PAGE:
I met the hubby when I was 15. He was 18. Oh, it was scandalous.
I had no idea then that he would be the amazing man, loving father and patient husband that he is today (let’s be honest, he was cute, he was funny, he was a senior and that was reason enough to date him). He’s probably going to be surprised to read this since I’ve been a total nitpicker lately.
Two kids has put much more of a strain on our marriage than one did. We were married eight years when Peanut entered our lives and I am thankful for every last one of those child-free years we spent together. We traveled. We went out. We took risks. We knew each other inside and out so that when those first sleep-deprived days descended and we both were acting like crazed new parent lunatics, we could slough it off knowing that the “real” person was underneath the hormones, the spit up and the puffy eyes.
Pumpkin’s arrival has been a whole different ball of wax. Nothing and everything changed. Peanut’s routines are still Peanut’s routines, we simply have a whole other human being to care for on top of it. I’ve been having a harder time adjusting to that than anyone else in the house and, unfortunately, the hubby gets the brunt of my frustration whether he deserves it at that moment or not.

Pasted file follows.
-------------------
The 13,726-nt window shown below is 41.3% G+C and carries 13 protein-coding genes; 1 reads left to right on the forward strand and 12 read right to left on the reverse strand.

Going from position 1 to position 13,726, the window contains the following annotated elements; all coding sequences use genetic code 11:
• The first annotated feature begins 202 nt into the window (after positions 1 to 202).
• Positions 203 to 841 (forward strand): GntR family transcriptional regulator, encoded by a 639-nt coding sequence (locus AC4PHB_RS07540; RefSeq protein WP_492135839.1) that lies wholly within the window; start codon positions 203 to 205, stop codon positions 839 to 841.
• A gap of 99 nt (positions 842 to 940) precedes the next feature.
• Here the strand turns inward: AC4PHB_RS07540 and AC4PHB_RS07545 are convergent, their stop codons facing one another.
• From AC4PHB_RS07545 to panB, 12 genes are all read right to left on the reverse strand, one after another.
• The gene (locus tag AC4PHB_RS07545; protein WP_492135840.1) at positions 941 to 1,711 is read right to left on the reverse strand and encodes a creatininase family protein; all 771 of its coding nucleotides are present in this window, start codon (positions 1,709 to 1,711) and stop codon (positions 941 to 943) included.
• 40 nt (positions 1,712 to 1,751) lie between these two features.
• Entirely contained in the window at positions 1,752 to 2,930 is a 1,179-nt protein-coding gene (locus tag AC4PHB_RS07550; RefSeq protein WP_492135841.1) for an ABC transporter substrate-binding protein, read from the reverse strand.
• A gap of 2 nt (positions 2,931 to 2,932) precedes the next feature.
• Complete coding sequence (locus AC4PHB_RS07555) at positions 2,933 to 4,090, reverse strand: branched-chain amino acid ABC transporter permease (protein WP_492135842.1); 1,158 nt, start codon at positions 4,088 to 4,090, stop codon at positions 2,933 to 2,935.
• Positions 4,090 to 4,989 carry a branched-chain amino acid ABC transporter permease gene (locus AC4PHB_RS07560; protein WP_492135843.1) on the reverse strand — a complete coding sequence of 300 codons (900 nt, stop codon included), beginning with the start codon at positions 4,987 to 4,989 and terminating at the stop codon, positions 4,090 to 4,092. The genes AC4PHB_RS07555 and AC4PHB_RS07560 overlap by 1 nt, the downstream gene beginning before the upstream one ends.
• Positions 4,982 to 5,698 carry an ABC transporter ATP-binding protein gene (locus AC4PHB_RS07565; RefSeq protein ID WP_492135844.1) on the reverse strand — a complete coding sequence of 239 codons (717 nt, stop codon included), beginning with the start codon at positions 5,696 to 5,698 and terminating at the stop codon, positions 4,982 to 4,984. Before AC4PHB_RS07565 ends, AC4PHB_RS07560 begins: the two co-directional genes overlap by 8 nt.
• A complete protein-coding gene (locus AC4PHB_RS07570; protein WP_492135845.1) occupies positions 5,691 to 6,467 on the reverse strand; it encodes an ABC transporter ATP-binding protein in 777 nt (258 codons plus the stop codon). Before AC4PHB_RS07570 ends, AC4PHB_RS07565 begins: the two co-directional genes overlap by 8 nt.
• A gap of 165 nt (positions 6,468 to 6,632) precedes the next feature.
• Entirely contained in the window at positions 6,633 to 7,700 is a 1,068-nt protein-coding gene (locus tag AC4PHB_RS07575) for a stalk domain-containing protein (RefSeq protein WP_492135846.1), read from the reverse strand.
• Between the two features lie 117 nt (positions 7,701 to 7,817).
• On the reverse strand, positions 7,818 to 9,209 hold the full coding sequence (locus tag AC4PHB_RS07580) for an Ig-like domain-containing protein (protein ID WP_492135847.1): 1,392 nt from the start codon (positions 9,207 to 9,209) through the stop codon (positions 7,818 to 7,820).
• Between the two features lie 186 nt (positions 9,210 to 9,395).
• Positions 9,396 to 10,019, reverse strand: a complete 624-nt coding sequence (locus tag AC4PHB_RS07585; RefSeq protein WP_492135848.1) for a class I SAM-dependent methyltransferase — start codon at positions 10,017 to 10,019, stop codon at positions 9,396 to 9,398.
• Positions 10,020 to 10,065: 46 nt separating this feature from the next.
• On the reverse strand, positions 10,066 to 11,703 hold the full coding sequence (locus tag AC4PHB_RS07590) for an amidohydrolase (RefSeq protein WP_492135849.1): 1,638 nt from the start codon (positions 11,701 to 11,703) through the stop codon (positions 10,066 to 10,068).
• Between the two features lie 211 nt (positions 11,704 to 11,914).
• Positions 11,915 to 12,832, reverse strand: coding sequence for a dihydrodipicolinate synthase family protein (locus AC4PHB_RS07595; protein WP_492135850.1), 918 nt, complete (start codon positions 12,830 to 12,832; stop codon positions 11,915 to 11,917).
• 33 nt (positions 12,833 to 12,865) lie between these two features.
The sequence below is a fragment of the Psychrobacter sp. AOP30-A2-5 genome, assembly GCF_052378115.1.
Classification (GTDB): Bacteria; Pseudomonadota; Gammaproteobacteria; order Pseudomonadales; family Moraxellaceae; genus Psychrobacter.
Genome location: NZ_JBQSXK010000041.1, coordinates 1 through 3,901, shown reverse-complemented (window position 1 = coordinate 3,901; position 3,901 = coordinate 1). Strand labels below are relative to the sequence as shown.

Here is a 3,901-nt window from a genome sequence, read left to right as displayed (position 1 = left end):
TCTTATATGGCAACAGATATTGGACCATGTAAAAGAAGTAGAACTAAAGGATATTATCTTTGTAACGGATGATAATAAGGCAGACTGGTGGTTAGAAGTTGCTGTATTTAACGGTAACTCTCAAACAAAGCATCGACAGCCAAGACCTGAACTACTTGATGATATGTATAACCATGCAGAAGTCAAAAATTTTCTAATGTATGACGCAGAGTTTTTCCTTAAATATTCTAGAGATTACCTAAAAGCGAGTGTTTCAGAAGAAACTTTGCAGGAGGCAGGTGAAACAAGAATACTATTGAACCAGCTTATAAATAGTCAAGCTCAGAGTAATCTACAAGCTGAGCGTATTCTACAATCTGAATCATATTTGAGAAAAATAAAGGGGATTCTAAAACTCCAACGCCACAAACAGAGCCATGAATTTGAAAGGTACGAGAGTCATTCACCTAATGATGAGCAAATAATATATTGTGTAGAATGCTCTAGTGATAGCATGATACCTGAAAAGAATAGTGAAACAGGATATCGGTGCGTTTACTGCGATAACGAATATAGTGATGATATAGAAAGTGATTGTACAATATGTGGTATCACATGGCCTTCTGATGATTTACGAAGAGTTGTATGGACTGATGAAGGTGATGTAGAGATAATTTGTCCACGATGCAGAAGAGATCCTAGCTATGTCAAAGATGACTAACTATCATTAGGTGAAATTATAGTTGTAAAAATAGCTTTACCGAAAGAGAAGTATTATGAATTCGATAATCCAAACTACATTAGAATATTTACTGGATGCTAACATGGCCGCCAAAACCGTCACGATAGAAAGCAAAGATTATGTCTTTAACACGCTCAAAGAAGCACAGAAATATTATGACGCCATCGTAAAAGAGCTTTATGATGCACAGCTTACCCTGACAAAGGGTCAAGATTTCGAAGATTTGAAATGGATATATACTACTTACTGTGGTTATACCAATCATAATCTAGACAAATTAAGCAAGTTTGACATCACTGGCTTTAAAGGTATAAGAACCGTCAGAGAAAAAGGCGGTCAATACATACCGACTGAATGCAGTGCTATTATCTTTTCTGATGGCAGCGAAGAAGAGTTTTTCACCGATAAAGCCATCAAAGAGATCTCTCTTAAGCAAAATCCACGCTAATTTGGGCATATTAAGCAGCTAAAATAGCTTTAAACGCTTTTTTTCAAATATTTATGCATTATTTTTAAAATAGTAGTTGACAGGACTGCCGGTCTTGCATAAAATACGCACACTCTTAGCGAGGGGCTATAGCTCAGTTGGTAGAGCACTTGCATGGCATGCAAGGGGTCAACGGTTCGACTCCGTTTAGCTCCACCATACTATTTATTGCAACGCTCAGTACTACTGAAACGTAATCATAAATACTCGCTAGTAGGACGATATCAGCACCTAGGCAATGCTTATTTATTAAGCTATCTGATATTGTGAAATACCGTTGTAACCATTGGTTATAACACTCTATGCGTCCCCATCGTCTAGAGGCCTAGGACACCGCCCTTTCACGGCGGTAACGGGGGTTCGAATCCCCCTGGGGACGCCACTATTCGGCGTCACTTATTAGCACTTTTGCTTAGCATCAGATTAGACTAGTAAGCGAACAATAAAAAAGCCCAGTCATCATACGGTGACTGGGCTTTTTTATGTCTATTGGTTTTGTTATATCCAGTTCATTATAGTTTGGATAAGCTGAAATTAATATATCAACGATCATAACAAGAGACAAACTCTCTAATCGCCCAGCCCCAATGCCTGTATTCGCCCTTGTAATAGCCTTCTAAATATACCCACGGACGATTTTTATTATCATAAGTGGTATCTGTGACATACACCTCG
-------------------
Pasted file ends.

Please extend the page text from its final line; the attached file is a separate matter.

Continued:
Although this time around has been harder and more challenging, I wouldn’t trade a day of it (okay, maybe I’d trade my trip to the ER or Pumpkin’s milk allergy, but two days out of a couple of hundred isn’t bad). The hubby is an involved dad. He’s not afraid to take on the stinky diapers, the nighttime sleep training, the solo trips to Florida with a newly potty trained toddler. He’s in charge of bedtime every night. He’s even taken two kids to the grocery store while I was getting a massage. I don’t think that will ever happen again, but he did it. Voluntarily. Without complaint.
He’s a partner, not a babysitter. He’s involved in parenting decisions, reading as much parenting lit as I do, offering suggestions, trying techniques, providing perspective when I can’t see the forest for the trees. His priority each and every day is my and the boy’s happiness. He’s a patient, patient man and much more than I deserve.
I feel a lot of pressure to raise good men. Men who respect women. Men who make good choices. Men who contribute. Men who will make worthy partners in the future. Then I take a look at the man they see most often and relax. I could not have asked for a better man to be a role model for my boys.
For all this and much, much more, I am so thankful for him on this Father’s Day.
Happy Father’s Day, honey.